G20 supports the FATF’s work to address money laundering and terrorist financing risks arising from the COVID-19 pandemic and so-called stablecoins

14 October 2020 - G20 Finance Ministers and Central Bank Governors today welcomed the efforts of the FATF to identify the money laundering and terrorist financing risks that have arisen during the COVID-19 pandemic. The global pandemic continues to have a devastating impact on communities and economies around the world, while criminals are exploiting the crisis to siphon off crucial financial aid destined to those in need. As the world faces a long road to economic recovery, it has never been more important for countries to fully implement the FATF Standards and establish sound and effective measures to protect their economy.

In his remarks to the G20, FATF President Marcus Pleyer emphasised in particular the importance of the risk-based approach, to ensure funds rapidly reach the victims of this crisis, rather than fall into the hands of criminals. The FATF is exploring opportunities offered by new technologies to make anti-money laundering and counter-terrorist financing systems more efficient and effective, particularly vital at this time. This includes work that supports the G20’s ongoing efforts on digital transformation.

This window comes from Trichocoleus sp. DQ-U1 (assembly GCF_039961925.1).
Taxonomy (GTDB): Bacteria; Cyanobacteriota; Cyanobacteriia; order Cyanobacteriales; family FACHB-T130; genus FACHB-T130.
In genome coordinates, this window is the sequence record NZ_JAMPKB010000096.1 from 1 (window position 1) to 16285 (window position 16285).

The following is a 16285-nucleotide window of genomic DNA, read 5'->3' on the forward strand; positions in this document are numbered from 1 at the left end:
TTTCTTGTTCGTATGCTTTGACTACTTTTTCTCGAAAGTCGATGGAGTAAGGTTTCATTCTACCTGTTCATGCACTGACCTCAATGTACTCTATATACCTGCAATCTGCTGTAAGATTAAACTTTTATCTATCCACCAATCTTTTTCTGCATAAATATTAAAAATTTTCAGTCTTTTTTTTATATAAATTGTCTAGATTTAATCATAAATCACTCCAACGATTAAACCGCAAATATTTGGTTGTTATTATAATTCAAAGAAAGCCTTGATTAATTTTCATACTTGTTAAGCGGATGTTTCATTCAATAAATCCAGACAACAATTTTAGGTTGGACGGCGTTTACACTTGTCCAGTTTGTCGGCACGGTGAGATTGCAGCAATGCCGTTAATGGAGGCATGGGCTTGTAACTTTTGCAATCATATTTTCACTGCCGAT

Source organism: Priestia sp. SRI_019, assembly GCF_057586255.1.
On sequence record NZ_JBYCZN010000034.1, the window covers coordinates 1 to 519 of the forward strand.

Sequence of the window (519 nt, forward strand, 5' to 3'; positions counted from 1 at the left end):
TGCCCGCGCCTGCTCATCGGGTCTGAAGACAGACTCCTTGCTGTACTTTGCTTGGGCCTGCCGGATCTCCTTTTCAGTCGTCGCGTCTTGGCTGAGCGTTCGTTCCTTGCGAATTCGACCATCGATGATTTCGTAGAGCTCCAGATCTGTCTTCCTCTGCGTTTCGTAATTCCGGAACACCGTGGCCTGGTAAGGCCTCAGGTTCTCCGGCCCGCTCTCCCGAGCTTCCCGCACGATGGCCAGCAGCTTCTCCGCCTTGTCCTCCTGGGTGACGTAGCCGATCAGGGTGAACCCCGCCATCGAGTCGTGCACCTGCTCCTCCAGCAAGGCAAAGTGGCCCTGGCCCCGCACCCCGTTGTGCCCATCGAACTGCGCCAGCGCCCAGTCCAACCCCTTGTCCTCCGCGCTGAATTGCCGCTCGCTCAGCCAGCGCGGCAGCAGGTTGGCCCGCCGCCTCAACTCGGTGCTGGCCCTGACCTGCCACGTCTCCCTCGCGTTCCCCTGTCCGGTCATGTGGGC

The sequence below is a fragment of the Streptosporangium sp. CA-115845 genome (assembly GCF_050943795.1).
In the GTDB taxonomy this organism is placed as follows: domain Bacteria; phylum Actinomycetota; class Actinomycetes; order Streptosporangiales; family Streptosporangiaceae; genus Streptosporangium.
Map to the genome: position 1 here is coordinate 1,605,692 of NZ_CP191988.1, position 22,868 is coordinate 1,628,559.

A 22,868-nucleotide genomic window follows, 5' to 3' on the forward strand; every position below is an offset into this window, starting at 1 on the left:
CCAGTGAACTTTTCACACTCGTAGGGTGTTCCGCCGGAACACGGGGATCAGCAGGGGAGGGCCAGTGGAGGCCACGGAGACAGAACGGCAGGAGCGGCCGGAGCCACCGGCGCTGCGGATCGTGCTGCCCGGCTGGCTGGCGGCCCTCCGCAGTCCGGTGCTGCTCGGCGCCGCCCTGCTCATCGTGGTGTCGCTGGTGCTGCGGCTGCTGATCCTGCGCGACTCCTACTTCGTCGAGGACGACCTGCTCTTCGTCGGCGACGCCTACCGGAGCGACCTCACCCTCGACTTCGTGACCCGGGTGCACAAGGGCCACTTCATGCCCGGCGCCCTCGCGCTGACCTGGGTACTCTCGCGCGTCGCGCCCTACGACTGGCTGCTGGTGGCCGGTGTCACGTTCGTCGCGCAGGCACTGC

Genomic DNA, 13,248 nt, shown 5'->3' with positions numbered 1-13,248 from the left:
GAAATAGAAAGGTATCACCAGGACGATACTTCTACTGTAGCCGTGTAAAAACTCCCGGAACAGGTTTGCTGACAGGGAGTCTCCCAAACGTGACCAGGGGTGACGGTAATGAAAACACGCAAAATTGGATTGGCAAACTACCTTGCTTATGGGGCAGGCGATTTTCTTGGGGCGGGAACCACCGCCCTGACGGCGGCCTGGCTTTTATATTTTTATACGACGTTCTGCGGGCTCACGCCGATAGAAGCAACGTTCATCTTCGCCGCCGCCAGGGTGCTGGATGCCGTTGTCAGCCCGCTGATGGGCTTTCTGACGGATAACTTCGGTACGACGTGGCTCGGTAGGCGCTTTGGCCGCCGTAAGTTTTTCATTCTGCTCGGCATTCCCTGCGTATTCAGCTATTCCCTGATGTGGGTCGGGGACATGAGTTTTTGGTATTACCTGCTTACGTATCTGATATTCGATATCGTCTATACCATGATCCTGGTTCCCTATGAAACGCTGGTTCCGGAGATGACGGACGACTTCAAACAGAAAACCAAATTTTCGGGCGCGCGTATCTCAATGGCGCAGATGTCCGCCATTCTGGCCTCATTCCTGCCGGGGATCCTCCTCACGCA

The FATF President also highlighted the recent report to the G20 on the money laundering and terrorist financing risks of so-called stablecoins. The report concluded that the FATF Standards on virtual assets and virtual asset service providers clearly apply in the context of so-called stablecoins. It is crucial for all jurisdictions to fully and effectively implement the FATF standards relating to virtual assets, but the FATF President noted in his remarks that to date only 25 of the 39 FATF members had advised they had implemented the revised FATF Standards. He called on the G20 to lead by example in the implementation of these measures.

G20 members welcomed the FATF’s report and supported the FATF’s ongoing work to address money laundering, terrorist financing and proliferation financing risks relating to virtual assets and so-called ‘stablecoins’. In their communique, they called for the full, effective and swift implementation of the FATF standards worldwide.

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